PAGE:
|Authors:||Arild Ragnøy, Lasse Fridstrøm|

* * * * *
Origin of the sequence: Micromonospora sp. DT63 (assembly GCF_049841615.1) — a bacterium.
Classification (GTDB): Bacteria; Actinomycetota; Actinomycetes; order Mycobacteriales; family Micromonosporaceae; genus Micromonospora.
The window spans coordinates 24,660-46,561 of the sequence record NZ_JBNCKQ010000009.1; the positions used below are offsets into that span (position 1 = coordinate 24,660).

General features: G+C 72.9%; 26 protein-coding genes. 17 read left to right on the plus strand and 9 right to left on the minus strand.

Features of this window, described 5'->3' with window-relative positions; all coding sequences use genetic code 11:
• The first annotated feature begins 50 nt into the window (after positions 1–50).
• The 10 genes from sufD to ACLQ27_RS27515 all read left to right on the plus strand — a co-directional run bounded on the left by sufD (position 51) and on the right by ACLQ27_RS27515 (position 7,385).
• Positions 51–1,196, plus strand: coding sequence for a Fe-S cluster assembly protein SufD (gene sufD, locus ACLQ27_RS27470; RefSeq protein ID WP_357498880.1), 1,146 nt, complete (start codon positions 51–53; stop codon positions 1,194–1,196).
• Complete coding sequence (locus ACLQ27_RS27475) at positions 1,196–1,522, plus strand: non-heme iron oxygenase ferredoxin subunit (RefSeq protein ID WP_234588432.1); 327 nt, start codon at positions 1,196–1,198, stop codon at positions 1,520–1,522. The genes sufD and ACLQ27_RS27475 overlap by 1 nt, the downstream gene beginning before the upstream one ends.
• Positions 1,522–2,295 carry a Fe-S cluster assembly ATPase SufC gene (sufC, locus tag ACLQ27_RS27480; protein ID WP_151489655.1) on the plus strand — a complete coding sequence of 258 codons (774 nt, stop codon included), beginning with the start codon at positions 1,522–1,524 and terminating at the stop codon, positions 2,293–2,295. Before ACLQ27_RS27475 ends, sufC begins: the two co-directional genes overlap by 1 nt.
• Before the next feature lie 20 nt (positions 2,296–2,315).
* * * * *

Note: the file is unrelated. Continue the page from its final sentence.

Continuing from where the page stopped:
During the winters of 1998 and 1999, an experimental study on temporarily reduced wintertime speed limits was performed, involving a number of different road links in rural Norway. The aim has been to assess the effect of reduced wintertime speed limits on speed, under varying conditions. A data set consisting of 16 786 observations was gathered on hourly mean and 85th percentile speed (dependent variables), as well as on traffic volumes, road surface conditions, luminosity and visibility (control variables). By means of a Box-Cox regression model, the partial effects on speed of reduced wintertime speed limits, as well as of the control variables, were estimated. Reduced wintertime speed limits are found to have a strongly significant effect on speed, especially when the road is not covered by snow or ice. Under such road surface conditions, however, road users voluntarily adjust their speed, regardless of the speed limit. Reduced wintertime speed limits are found to have a larger effect on speed the higher is the initial speed level on a given road link.